What do you want to do that you’re not doing because you’re too busy, too tired, too poor, too frightened? Carrie Ryan has wise things to say about the pursuit of dreams and how easy it is to put off chasing what you really want.
I always thought I was too busy to do anything else in law school other than be a student. AHAHAHAHA! Once I started practicing law I realized just what it was to be busy. And I had this moment where I thought: I don’t want to be doing this, practicing law, for the rest of my life. So I asked myself: if I could do anything, what would it be? The answer was easy: an author.
The next question became: what was I going to do about it? Because I really was busy, probably busier than I’d ever been at any other time in my life. And that’s when I realized I had a choice: go after my dream of being a writer or let it go. I didn’t see a sense in always saying to myself, “This is what I want more than anything else but I just can’t be bothered to do anything about it.”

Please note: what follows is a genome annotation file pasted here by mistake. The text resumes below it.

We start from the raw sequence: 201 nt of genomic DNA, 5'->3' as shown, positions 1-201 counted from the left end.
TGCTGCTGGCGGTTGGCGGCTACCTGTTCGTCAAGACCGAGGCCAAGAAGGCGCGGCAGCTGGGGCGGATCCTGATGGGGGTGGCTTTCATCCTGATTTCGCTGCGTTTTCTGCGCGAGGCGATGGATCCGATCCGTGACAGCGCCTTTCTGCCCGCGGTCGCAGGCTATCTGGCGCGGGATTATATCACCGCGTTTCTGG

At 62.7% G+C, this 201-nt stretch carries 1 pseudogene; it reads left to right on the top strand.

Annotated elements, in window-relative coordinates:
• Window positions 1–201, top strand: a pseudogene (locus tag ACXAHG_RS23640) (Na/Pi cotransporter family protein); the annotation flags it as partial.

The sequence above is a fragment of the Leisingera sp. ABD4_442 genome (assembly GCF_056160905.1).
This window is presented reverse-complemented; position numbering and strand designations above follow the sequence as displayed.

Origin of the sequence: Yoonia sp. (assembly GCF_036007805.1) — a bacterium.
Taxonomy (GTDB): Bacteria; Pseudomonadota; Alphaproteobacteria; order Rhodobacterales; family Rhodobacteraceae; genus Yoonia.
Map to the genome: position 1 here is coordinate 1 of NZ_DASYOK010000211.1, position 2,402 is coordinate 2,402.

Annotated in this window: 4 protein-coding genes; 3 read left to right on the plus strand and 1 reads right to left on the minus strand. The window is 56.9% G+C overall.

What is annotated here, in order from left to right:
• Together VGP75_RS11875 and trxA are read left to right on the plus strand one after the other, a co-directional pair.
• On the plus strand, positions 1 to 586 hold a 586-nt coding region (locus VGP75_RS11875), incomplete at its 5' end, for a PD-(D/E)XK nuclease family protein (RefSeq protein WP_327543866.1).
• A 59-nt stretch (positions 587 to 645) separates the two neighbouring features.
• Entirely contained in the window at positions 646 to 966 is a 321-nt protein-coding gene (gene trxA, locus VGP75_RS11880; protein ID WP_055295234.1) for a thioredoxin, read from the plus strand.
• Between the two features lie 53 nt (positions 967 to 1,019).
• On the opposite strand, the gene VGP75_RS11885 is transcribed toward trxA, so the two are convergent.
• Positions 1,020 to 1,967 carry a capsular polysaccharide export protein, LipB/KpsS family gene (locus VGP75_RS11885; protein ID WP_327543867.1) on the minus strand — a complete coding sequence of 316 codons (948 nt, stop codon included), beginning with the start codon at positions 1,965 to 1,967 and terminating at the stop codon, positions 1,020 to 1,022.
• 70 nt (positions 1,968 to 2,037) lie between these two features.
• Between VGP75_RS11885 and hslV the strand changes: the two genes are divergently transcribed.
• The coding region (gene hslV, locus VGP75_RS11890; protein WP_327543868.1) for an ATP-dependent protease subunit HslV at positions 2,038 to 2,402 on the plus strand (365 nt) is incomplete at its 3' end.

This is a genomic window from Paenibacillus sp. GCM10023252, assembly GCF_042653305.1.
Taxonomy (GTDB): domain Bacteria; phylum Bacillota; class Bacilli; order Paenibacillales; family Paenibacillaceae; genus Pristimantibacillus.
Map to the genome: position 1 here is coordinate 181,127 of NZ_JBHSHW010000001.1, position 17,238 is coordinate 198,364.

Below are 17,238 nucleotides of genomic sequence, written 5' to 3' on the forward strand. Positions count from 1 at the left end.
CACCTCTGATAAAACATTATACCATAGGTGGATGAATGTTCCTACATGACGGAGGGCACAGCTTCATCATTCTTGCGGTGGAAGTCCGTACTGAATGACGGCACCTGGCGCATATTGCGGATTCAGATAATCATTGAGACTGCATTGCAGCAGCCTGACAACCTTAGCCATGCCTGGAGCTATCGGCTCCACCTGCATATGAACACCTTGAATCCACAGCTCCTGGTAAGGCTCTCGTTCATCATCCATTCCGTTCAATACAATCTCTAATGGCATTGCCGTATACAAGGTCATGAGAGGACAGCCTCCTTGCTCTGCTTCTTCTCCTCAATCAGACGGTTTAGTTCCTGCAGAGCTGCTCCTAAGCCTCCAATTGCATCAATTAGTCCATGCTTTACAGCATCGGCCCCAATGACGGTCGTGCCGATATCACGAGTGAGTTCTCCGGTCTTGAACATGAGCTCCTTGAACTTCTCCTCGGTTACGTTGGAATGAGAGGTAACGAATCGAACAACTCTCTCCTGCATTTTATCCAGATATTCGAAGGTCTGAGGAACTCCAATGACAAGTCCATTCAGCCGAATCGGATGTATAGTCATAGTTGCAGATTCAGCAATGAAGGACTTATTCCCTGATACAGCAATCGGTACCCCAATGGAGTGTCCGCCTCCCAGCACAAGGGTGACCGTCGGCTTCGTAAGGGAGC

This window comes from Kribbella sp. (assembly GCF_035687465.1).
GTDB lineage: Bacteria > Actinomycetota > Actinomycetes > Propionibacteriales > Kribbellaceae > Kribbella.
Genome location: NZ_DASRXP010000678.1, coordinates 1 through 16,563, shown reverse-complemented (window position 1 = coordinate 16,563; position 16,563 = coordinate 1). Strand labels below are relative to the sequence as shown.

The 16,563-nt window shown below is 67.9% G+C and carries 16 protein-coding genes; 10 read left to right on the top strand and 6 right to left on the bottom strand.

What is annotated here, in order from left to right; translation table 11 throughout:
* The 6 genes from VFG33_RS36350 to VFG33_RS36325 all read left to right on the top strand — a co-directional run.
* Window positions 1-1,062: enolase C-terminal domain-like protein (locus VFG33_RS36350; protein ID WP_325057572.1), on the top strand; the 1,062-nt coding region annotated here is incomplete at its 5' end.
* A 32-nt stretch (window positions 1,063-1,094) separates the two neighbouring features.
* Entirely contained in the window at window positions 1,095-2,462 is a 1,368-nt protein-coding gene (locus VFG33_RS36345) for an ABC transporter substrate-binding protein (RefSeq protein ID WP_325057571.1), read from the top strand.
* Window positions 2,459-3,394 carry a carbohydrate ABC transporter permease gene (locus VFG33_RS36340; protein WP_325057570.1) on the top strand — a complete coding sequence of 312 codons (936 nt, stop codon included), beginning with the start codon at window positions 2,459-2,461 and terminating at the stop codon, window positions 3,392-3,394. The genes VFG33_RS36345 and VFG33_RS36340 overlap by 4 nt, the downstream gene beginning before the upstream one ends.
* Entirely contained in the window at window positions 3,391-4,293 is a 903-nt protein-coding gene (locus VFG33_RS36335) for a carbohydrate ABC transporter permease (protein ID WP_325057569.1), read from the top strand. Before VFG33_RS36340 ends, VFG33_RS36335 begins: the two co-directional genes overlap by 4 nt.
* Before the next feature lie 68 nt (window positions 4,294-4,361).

Because there’s a part of me that thought: what would have happened if I’d just kept writing through law school? Looking back I realized that I had the time — I could have done it. I just didn’t. I made excuses. If I’d written all through law school maybe I’d have gotten published, maybe I wouldn’t have, but at least I’d have been farther along towards my ultimate goal.
And I realized: I don’t want to wake up in five years and ask myself the same question.
It’s funny how we do that with dreams: put them off. I wonder if we’re afraid to chase them down because we fear they won’t taste as sweet or because we’re scared we can’t catch them. I’m not going to lie, there’s a terror in holding your dream in your hand because if you break it, you have only yourself to blame.
It’s easy to tuck your chin to your chest and plow through life. I do it: focus on today’s tasks and then tomorrow’s tasks, and then the ones after that as the days roll past beneath me. Listening to Colin Hay sing the words, “I’m waiting for my real life to begin,” made me step back and look at the larger picture — how all the days piece together. You hear all these cliches about how life isn’t a dress rehearsal, etc., and often they’re meaningless but then there are those moments when you understand exactly.
I’m thankful that five years ago I decided not to wait for my life to somehow arrange itself to my liking. That I’m not waking up today and wondering, “What if I’d just started writing a book five years ago? Where would I be?”